On May 22, 2010, Darkman from Pensacola, FL wrote:
I live in Pensacola, FL (8b/9a )and acquired this plant in the spring of 2009 in a one gallon pot. I planted it in decent soil that had a fair amount of organic matter in it. It was mulched with three inches of Pine bark mulch and was watered regular like you would for any new planting. It eventually grew to about four foot tall and bloomed profusly all summer. Then came the winter of 09/10 and we set all kinds of records for freezing temperatures. The low at my house was 19.3F which defoiliated it and I thought killed it. We also had two weeks of sub freezing temps with many days barely getting above freezing. I left the plant and much to my surprise it began to put on new leaves from the lower part of the woody stems. It also started sending up new sprouts from the base of the plant. It is now about two foot tall and looks very healthy. Highly recommended to bring a tropical look.
I assume I have the same plant. It is called Thryallis glauca. I live in zone7B but on the lake so I can usually grow 8As if I'm careful. The plant got real straggly in late fall so I cut it back to the ground and put a bale of pine straw on it. We had 8 degree weather this winter so I knew this plant was a goner. I dug it up about a month ago and put in a pot just to see and last week it started strouting leaves. I'm so excited. This shouldn't be happening in thsi area! I love this plant.
On Jul 19, 2009, flaflwrgrl from North Central , FL (Zone 8b) wrote:
HARDY! In one word. Great for xeri yards. Takes full sun, sandy soil & little water & still performs like a champ! If planted in partial shade it can tend to get leggy & will require pruning more often. Self sows. Here it is a 365 day bloomer.
On Mar 24, 2005, saltcedar from Austin, TX (Zone 8b) wrote:
This plant isn't nearly as delicate as others make it sound. It tolerates alkaline clay, freezing for days at a time and lows to at least 18f (-8c). Has no insect or disease problems, grows quickly but stays full in sun to half-day shade. It's only real fault is brittleness.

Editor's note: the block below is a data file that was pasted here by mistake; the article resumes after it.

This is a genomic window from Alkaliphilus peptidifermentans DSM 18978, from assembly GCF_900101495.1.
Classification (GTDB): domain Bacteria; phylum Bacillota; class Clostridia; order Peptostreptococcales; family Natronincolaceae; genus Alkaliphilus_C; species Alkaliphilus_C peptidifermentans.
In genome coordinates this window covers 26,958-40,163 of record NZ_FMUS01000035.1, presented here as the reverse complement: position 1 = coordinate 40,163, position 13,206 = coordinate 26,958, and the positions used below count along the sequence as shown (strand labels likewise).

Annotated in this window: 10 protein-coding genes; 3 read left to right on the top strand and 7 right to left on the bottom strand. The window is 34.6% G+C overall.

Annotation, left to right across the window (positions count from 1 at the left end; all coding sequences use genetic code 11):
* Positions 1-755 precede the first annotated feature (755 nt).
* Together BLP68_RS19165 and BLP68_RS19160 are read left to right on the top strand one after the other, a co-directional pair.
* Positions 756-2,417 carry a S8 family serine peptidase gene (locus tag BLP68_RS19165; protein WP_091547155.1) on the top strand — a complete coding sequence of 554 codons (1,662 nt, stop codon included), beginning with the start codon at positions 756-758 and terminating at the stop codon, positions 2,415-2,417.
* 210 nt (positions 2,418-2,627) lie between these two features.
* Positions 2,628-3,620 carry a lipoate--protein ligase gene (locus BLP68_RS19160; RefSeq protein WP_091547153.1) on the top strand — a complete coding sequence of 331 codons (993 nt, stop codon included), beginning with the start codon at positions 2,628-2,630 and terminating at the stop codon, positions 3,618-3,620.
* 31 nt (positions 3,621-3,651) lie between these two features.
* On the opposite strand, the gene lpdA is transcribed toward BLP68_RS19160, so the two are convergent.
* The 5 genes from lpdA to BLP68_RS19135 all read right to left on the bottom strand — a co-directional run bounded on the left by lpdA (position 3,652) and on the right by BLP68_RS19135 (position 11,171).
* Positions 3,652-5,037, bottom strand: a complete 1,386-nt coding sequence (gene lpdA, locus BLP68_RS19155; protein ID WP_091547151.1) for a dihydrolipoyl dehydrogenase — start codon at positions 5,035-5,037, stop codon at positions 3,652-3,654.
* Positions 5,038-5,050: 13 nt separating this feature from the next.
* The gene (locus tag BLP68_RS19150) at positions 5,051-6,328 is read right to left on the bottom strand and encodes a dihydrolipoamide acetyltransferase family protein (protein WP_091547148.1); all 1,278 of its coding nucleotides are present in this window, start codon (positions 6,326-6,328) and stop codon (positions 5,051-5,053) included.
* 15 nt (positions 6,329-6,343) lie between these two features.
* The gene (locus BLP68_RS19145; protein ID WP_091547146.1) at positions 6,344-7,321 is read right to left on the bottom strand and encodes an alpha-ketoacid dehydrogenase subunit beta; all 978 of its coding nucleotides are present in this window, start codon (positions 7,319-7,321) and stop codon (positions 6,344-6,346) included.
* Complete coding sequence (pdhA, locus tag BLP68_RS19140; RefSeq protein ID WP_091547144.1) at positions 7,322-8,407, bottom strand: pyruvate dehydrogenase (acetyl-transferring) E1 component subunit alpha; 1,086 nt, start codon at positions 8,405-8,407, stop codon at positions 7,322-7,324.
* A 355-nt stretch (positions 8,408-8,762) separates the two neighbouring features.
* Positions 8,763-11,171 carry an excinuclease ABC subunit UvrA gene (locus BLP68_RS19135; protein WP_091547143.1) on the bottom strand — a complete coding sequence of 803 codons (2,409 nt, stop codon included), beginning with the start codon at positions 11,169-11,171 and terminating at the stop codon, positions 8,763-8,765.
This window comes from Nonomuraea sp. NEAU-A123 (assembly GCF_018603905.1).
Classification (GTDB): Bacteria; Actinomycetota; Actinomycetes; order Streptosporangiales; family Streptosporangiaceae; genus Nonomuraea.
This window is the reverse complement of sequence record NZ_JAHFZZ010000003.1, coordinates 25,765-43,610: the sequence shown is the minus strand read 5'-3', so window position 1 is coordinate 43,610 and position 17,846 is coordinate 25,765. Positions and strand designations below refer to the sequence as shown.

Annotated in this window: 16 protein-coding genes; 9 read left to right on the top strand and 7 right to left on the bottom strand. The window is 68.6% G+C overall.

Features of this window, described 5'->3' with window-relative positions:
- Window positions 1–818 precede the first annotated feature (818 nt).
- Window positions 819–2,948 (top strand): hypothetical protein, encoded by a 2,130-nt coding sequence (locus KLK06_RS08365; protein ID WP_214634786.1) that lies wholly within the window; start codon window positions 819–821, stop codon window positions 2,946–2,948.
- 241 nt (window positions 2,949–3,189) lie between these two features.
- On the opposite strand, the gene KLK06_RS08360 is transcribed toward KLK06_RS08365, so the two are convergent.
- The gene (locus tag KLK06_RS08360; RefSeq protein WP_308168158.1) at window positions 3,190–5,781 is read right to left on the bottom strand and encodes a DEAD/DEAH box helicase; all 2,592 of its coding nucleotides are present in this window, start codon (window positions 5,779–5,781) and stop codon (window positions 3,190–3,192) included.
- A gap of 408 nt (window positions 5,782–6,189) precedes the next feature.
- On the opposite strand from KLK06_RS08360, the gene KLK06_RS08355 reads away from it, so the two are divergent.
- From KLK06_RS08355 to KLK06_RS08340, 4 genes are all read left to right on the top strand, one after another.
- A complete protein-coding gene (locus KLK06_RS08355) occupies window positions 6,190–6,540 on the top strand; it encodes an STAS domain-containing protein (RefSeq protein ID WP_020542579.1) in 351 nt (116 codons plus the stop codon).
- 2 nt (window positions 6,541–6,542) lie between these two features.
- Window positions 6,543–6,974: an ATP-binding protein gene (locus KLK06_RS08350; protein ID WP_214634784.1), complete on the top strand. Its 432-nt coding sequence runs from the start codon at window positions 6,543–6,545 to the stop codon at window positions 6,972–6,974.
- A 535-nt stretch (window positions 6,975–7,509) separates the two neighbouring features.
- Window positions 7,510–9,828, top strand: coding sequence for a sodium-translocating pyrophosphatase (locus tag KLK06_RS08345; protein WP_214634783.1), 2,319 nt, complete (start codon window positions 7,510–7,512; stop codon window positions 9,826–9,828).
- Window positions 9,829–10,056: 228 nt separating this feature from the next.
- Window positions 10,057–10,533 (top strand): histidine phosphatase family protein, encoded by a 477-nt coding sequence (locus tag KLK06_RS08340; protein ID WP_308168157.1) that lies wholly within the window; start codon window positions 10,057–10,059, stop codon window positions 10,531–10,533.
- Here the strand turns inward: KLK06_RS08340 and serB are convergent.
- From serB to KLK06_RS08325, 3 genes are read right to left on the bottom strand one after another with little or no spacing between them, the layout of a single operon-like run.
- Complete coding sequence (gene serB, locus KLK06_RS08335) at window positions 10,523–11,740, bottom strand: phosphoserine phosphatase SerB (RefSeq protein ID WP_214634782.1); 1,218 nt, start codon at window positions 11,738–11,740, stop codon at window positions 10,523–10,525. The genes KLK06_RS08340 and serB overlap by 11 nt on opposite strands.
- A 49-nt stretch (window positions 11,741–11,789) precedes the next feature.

On Aug 12, 2004, MotherNature4 from Bartow, FL (Zone 9a) wrote:
It should be mentioned that this is a very brittle plant. If planted alongside a walkway, it may be broken if bumped into. That doesn't change my positive opinion, because you just need to be aware of this when you place it in the landscape.
On Aug 20, 2003, htop from San Antonio, TX (Zone 8b) wrote:
San Antonio, TX
At garden centers, Thryallis glauca is sometimes labelled Yellow Plumbago (does not resemble a plumbago at all!) or Lluvia de Oro. This evergreen tropical shrub (native to the tropical regions pf Mexico to Guatemala) is a non-stop bloomer that provides bright splashes of color all through the year. A fast grower, it has bright green oblong leaves that are about 1to 2 inches long, They take on bronze tones during cooler periods. The beautiful bright yellow blossoms appear in late summer to fall. Some flowers can be expected at all times during warm temperatures. The almost glowing yellow flowers are about 3/4 inch in diameter and are held in clusters at the stem tips. Three part seed capsules emerge after the flowers fade.
It prefers full sun (becoming leggy in partial shade with the flowering being minimal), well drained soil and moderate water. Thryallis can take some frost and freezing, but may be killed to the ground by temperatures less than 30 F. It self-seeds (alot) and cuttings may be taken in the summer. A superior background plant for perennial beds, it is low-maintenance, easy to grow, drought resistant, is not attacked by insects (at least not in the last year) and blooms almost all year around. In addition, it provides cool weather interest when the foliage turns color. Its shape is easily controlled by pruning in the spring. One of the best purchases I have made in 30 years!
Note (1/17/07): Several large trunks broke after the plant was covered in ice after a sleet/freezing rain storm that lasted for quite some time and is very unusual for my geographic area.
Note: (12/2/08) This plant has withstood temperatures in the upper to middle 20s (not of long duration) with little or no freeze damage except for blooms.
On Apr 2, 2001, ladygreenthumbs from Fredericksburg, VA (Zone 7a) wrote:
A tropical plant that should be protected from freezing weather. Flowers appear on the new wood, so prune back in the early spring; enjoys a dose of fertilizer regularly. Flowers prolific yellow clusters on stalks - blooms all summer. Fast grower, and great summer flowerer.
This plant has been said to grow in the following regions:
Orange Beach, Alabama Spanish Fort, Alabama Scottsdale, Arizona Palm Springs, California Bartow, Florida Big Pine Key, Florida Boca Raton, Florida Brent, Florida Coral Terrace, Florida Delray Beach, Florida Hobe Sound, Florida Jacksonville, Florida Lakewood Park, Florida Melbourne, Florida Melrose Park, Florida North Port, Florida Oldsmar, Florida Pembroke Pines, Florida Pompano Beach, Florida Sebring, Florida Summerfield, Florida Tampa, Florida The Villages, Florida Vero Beach, Florida Rincon, Georgia Old Jefferson, Louisiana Zachary, Louisiana Camuy, Puerto Rico San Juan, Puerto Rico Ladys Island, South Carolina Okatie, South Carolina Tega Cay, South Carolina Anderson Mill, Texas Aransas Pass, Texas Austin, Texas Cedar Park, Texas Conroe, Texas Fair Oaks Ranch, Texas Georgetown, Texas Liberty Hill, Texas San Antonio, Texas Schertz, Texas Serenada, Texas Sunset Valley, Texas Norfolk, Virginia